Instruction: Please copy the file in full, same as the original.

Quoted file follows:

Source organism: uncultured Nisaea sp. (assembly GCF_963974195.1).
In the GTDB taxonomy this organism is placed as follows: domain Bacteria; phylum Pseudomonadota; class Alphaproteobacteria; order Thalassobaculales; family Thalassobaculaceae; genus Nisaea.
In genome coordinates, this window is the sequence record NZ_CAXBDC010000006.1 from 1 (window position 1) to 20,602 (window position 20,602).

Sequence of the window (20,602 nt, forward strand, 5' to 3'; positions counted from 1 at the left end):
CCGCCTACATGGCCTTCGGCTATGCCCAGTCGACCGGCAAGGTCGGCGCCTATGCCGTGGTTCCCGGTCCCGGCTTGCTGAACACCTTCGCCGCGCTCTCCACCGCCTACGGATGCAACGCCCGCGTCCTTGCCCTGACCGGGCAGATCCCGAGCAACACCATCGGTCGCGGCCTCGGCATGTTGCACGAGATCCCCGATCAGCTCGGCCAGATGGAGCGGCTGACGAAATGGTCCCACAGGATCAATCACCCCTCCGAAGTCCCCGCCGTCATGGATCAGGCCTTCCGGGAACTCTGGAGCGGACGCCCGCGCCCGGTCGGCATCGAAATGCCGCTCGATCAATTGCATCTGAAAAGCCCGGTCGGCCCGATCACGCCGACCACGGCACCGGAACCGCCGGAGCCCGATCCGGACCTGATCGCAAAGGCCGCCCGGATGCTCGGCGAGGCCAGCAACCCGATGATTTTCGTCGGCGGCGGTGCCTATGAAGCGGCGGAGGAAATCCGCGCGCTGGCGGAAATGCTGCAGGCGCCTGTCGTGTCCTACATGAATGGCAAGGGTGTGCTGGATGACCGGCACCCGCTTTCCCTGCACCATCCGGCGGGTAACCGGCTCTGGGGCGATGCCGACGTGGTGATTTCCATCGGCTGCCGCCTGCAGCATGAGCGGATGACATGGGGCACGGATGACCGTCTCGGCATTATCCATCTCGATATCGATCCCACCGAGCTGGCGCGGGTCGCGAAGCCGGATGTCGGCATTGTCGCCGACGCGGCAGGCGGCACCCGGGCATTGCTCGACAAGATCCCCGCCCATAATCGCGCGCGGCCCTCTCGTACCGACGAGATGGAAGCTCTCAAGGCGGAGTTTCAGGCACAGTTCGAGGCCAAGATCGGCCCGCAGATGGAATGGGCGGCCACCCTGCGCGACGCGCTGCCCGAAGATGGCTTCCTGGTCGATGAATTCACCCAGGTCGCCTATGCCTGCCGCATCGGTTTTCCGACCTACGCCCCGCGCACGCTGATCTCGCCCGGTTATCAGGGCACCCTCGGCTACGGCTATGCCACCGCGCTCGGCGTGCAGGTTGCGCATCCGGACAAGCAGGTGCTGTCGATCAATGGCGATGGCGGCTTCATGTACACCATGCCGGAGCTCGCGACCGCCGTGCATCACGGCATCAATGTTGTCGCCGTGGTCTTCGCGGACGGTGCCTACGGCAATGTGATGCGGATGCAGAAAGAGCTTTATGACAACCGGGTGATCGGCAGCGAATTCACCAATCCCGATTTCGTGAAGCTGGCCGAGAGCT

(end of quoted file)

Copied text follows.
Source organism: uncultured Nisaea sp. (assembly GCF_963974195.1).
In the GTDB taxonomy this organism is placed as follows: domain Bacteria; phylum Pseudomonadota; class Alphaproteobacteria; order Thalassobaculales; family Thalassobaculaceae; genus Nisaea.
In genome coordinates, this window is the sequence record NZ_CAXBDC010000006.1 from 1 (window position 1) to 20,602 (window position 20,602).

Sequence of the window (20,602 nt, forward strand, 5' to 3'; positions counted from 1 at the left end):
CCGCCTACATGGCCTTCGGCTATGCCCAGTCGACCGGCAAGGTCGGCGCCTATGCCGTGGTTCCCGGTCCCGGCTTGCTGAACACCTTCGCCGCGCTCTCCACCGCCTACGGATGCAACGCCCGCGTCCTTGCCCTGACCGGGCAGATCCCGAGCAACACCATCGGTCGCGGCCTCGGCATGTTGCACGAGATCCCCGATCAGCTCGGCCAGATGGAGCGGCTGACGAAATGGTCCCACAGGATCAATCACCCCTCCGAAGTCCCCGCCGTCATGGATCAGGCCTTCCGGGAACTCTGGAGCGGACGCCCGCGCCCGGTCGGCATCGAAATGCCGCTCGATCAATTGCATCTGAAAAGCCCGGTCGGCCCGATCACGCCGACCACGGCACCGGAACCGCCGGAGCCCGATCCGGACCTGATCGCAAAGGCCGCCCGGATGCTCGGCGAGGCCAGCAACCCGATGATTTTCGTCGGCGGCGGTGCCTATGAAGCGGCGGAGGAAATCCGCGCGCTGGCGGAAATGCTGCAGGCGCCTGTCGTGTCCTACATGAATGGCAAGGGTGTGCTGGATGACCGGCACCCGCTTTCCCTGCACCATCCGGCGGGTAACCGGCTCTGGGGCGATGCCGACGTGGTGATTTCCATCGGCTGCCGCCTGCAGCATGAGCGGATGACATGGGGCACGGATGACCGTCTCGGCATTATCCATCTCGATATCGATCCCACCGAGCTGGCGCGGGTCGCGAAGCCGGATGTCGGCATTGTCGCCGACGCGGCAGGCGGCACCCGGGCATTGCTCGACAAGATCCCCGCCCATAATCGCGCGCGGCCCTCTCGTACCGACGAGATGGAAGCTCTCAAGGCGGAGTTTCAGGCACAGTTCGAGGCCAAGATCGGCCCGCAGATGGAATGGGCGGCCACCCTGCGCGACGCGCTGCCCGAAGATGGCTTCCTGGTCGATGAATTCACCCAGGTCGCCTATGCCTGCCGCATCGGTTTTCCGACCTACGCCCCGCGCACGCTGATCTCGCCCGGTTATCAGGGCACCCTCGGCTACGGCTATGCCACCGCGCTCGGCGTGCAGGTTGCGCATCCGGACAAGCAGGTGCTGTCGATCAATGGCGATGGCGGCTTCATGTACACCATGCCGGAGCTCGCGACCGCCGTGCATCACGGCATCAATGTTGTCGCCGTGGTCTTCGCGGACGGTGCCTACGGCAATGTGATGCGGATGCAGAAAGAGCTTTATGACAACCGGGTGATCGGCAGCGAATTCACCAATCCCGATTTCGTGAAGCTGGCCGAGAGCT